Governor Gretchen Whitmer has issued several Executive Orders (EOs) in response to COVID-19 (2019 novel coronavirus). The stated goal of the EOs is to “mitigate the spread of COVID-19 and to provide essential protections to vulnerable Michiganders and this state’s health care system and other critical infrastructure.” Willful violations of the EOs are misdemeanors.
While several of the EOs impact all Michigan residents generally, three EOs have a direct impact on medical practices. Below is an overview of EOs 2020-7, 2020-17, and 2020-21 to help you understand actions to be taken to ensure your medical practice is in compliance.
This EO imposes limited and temporary restrictions on the entry of individuals into health care facilities, residential care facilities, congregate care facilities, and juvenile justice facilities through April 5, 2020 at 5:00 pm. The Michigan Department of Health and Human Services has confirmed that “any place that offers health care services is considered a health care facility and is subject to Executive Order 2020-07.” Therefore, physician-owned and operated medical practices must comply with this EO.
Pursuant to the EO, the following persons are prohibited from entering the above-mentioned facilities including medical practices:
- Persons who are not necessary for the provision of medical care, the support of activities of daily living, or the exercise of power of attorney or court-appointed guardianship for an individual under the facility’s care;
- Persons who are not a parent, foster parent, or guardian of an individual who is 21 years of age or under and who is under the facility’s care;
- Persons who are not visiting an individual under the facility’s care that is in serious or critical condition or in hospice care; and
- Persons who are not visiting under exigent circumstances or for the purpose of performing official governmental functions.
The EO requires all health care facilities, including medical practices, to screen all individuals each time before they enter the facility. This applies to all permitted visitors and clinical and non-clinical staff. These individuals must be evaluated for symptoms of a respiratory infection, such as fever, cough, shortness of breath, or sore throat; and contact in the last 14 days with someone with a confirmed diagnosis of COVID-19. If an individual does not meet such screening criteria, he or she cannot enter the practice.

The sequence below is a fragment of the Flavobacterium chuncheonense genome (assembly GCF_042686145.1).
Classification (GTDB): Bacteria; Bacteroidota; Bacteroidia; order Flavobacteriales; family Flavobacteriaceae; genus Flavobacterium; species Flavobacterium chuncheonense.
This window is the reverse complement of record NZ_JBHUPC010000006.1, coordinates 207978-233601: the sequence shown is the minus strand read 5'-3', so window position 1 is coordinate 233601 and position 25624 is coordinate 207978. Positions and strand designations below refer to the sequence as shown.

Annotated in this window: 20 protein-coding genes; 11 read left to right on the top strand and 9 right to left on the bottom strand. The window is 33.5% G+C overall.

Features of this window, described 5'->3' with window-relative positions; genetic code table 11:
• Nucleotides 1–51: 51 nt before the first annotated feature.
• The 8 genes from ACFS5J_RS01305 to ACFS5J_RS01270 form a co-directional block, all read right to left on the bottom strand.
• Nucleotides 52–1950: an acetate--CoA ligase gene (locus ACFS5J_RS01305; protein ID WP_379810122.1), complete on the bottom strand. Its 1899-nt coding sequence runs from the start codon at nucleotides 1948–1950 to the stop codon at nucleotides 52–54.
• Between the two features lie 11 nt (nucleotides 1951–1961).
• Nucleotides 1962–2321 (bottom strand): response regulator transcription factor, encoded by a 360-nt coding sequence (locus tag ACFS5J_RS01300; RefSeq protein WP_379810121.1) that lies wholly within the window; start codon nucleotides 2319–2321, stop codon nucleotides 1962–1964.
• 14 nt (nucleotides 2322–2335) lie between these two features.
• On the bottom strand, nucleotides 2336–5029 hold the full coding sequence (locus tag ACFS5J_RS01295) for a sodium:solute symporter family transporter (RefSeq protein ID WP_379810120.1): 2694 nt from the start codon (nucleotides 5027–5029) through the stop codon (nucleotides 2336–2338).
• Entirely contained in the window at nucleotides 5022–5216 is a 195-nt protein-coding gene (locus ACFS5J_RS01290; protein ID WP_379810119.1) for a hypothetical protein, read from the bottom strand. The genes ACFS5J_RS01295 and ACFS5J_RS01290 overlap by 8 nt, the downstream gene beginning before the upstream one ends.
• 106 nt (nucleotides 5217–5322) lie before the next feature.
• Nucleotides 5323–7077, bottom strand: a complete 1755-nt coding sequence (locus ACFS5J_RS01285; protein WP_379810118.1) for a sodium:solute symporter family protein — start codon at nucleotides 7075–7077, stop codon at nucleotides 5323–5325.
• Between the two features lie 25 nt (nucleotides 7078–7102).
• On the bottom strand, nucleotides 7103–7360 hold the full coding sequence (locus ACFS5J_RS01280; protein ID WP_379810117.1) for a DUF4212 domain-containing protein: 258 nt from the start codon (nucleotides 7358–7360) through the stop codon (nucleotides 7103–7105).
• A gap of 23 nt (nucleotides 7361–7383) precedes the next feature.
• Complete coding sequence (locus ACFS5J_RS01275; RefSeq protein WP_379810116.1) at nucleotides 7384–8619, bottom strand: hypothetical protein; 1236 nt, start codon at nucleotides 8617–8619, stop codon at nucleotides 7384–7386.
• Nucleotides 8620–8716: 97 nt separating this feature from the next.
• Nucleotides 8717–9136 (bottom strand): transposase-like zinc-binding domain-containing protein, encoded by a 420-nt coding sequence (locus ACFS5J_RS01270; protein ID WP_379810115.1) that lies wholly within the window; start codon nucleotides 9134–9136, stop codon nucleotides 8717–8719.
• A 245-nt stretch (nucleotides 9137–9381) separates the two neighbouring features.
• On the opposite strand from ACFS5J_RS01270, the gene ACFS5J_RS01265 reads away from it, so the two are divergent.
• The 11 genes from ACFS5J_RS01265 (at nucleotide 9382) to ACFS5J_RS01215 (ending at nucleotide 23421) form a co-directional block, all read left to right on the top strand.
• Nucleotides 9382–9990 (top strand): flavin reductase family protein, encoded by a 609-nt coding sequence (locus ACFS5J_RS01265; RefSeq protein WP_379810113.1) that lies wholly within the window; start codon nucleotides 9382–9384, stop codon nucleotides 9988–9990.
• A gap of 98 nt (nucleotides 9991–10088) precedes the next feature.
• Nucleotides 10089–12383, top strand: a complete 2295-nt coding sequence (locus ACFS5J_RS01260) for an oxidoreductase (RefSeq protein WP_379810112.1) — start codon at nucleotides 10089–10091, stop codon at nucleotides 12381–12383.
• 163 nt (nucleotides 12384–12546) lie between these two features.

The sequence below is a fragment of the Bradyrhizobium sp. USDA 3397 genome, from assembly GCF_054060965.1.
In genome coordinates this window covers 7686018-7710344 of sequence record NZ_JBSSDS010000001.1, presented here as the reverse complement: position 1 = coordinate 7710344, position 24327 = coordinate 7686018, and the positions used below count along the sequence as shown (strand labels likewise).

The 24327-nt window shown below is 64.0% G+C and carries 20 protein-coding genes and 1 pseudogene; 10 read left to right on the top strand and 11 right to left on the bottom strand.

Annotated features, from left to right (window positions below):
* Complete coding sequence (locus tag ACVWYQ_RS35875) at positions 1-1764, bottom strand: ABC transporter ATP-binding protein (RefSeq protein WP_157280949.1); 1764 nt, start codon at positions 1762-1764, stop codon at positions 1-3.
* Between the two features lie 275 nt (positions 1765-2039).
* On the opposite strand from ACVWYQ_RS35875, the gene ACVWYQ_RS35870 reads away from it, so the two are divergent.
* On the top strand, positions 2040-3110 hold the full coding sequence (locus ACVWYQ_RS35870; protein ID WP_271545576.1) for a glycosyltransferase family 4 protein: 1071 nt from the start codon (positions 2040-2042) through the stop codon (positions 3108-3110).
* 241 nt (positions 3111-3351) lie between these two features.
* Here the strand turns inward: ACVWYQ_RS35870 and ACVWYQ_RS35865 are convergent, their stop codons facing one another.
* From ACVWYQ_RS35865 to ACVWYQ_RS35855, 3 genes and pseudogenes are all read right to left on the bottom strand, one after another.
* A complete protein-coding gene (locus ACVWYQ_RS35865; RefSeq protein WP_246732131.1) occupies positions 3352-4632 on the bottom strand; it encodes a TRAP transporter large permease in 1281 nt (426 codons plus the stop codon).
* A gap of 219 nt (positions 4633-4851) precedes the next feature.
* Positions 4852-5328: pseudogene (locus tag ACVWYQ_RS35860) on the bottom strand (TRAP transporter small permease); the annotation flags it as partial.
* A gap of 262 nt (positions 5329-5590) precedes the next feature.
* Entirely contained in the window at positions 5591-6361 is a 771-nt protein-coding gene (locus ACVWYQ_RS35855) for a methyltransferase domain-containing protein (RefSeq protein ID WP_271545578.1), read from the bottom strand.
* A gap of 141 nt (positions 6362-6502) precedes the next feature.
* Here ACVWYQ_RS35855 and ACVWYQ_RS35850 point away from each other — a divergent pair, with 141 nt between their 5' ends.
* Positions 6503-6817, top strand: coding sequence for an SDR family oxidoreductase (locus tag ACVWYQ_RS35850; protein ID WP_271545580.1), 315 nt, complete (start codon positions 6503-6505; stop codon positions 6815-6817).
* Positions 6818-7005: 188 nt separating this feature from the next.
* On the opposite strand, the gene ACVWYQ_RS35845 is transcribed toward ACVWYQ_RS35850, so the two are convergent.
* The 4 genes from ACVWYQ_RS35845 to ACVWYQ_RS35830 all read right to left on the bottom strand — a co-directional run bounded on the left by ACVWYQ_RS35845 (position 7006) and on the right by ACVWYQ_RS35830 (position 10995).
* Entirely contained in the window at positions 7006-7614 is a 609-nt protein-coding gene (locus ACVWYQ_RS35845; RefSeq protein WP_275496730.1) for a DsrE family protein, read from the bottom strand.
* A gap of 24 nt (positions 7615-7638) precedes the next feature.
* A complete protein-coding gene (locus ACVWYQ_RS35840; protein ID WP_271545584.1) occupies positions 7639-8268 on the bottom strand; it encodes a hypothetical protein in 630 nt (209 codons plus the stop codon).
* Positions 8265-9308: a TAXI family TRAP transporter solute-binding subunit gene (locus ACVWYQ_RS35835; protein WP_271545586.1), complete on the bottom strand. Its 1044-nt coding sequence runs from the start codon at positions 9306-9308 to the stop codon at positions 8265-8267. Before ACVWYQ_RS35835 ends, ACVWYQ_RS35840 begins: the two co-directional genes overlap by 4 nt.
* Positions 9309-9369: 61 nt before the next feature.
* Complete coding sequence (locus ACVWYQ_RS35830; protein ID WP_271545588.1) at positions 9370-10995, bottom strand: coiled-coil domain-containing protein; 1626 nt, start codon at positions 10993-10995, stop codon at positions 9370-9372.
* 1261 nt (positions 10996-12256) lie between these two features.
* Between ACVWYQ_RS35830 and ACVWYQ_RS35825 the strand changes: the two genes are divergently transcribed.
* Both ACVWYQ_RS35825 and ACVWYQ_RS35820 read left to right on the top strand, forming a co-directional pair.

The State has issued frequently asked question guidance on Executive Order 2020-7. A frequently asked question regarding the meaning of contact for the purposes of health care workers who are treating COVID-19+ patients generated the following response:
“Contact for the purposes of health care exposures is defined as follows: a) being within approximately 6 feet (2 meters), of a person with COVID-19 for a prolonged period of time (such as caring for or visiting the patient; or sitting within 6 feet of the patient in a healthcare waiting area or room); or b) having unprotected direct contact with infectious secretions or excretions of the patient (e.g., being coughed on, touching used tissues with a bare hand).”
The EO does not address the evaluation of patients seeking to enter a medical practice or other health care facility for treatment and services. It is recommended that all medical practices adhere to the Centers for Disease Control and Prevention (CDC) recommendations for infection prevention and control which include patient screening protocols. The CDC handout, Get Your Clinic Ready for Coronavirus Disease 2019 (COVID-19), offers step-by-step guidance on how to proceed.
EO 2020-17 imposes temporary restrictions on non-essential medical and dental procedures and is operational for as long as the state of emergency declared in Executive 2020-4 is in effect. Pursuant to the EO, all covered facilities (hospitals, freestanding surgical outpatient facilities, dental facilities, and all state-operated outpatient facilities) are required to implement a plan to temporarily postpone all non-essential procedures. A “non-essential procedure” is defined as “a medical or dental procedure that is not necessary to address a medical emergency or to preserve the health and safety of a patient, as determined by a licensed medical provider.”
Additionally, the covered facilities noted above and medical centers or offices that perform elective surgeries or cosmetic plastic surgeries are required to minimally postpone joint replacement, bariatric surgery, and cosmetic surgery. Exceptions can be made for emergency or trauma-related surgery where postponement would significantly impact the health, safety, and welfare of the patient. A plan for a covered facility that performs medical procedures should exclude from postponement: surgeries related to advanced cardiovascular disease (including coronary artery disease, heart failure, and arrhythmias) that would prolong life; oncological testing, treatment, and related procedures; pregnancy-related visits andprocedures; labor and delivery; organ transplantation; and procedures related to dialysis.
The American College of Surgeons recently posted COVID-19: Guidance for Triage of Non-Emergent Surgical Procedures which may be helpful to triage operations during the period in which the EO is in effect.